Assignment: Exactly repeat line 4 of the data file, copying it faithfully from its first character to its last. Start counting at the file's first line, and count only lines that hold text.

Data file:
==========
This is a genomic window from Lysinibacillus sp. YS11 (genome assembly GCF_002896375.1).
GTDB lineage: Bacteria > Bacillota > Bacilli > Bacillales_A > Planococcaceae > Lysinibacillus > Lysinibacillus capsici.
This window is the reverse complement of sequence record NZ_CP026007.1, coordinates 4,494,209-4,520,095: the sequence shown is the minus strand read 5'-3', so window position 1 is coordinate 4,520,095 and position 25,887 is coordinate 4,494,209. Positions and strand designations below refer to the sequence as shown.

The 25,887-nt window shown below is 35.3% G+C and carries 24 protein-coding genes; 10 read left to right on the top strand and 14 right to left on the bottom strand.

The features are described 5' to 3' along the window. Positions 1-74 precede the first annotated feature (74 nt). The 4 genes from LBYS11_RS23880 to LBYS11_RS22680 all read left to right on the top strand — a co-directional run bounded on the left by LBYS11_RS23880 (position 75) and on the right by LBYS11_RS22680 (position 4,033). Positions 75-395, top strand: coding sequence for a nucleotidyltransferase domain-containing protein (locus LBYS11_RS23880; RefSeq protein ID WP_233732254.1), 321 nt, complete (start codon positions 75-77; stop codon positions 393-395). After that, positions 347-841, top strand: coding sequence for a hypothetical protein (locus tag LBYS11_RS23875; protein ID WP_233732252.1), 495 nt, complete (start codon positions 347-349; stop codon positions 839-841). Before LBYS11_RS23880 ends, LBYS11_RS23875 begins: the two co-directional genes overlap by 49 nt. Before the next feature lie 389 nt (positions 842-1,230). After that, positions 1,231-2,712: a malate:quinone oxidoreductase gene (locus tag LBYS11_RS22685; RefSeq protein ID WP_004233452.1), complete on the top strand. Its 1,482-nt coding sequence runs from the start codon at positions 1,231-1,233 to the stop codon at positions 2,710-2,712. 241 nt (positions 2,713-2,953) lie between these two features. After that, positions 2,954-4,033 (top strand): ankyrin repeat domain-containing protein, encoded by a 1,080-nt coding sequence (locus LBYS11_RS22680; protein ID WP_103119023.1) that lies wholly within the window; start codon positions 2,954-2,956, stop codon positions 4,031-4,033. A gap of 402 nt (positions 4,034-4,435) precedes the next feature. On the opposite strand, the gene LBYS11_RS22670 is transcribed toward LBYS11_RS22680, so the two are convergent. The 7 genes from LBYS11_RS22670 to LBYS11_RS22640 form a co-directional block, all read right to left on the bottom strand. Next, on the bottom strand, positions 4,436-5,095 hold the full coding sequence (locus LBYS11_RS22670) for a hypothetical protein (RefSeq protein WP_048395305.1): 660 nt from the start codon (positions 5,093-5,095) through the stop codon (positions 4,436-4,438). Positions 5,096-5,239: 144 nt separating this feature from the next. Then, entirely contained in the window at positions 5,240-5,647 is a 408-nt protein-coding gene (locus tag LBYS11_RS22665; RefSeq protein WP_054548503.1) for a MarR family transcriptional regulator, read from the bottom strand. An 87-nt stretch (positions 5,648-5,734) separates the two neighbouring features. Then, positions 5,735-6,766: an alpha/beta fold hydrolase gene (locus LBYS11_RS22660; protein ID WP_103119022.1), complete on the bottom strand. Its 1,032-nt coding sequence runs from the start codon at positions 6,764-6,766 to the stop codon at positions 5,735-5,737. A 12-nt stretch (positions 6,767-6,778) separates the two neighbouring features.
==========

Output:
The 25,887-nt window shown below is 35.3% G+C and carries 24 protein-coding genes; 10 read left to right on the top strand and 14 right to left on the bottom strand.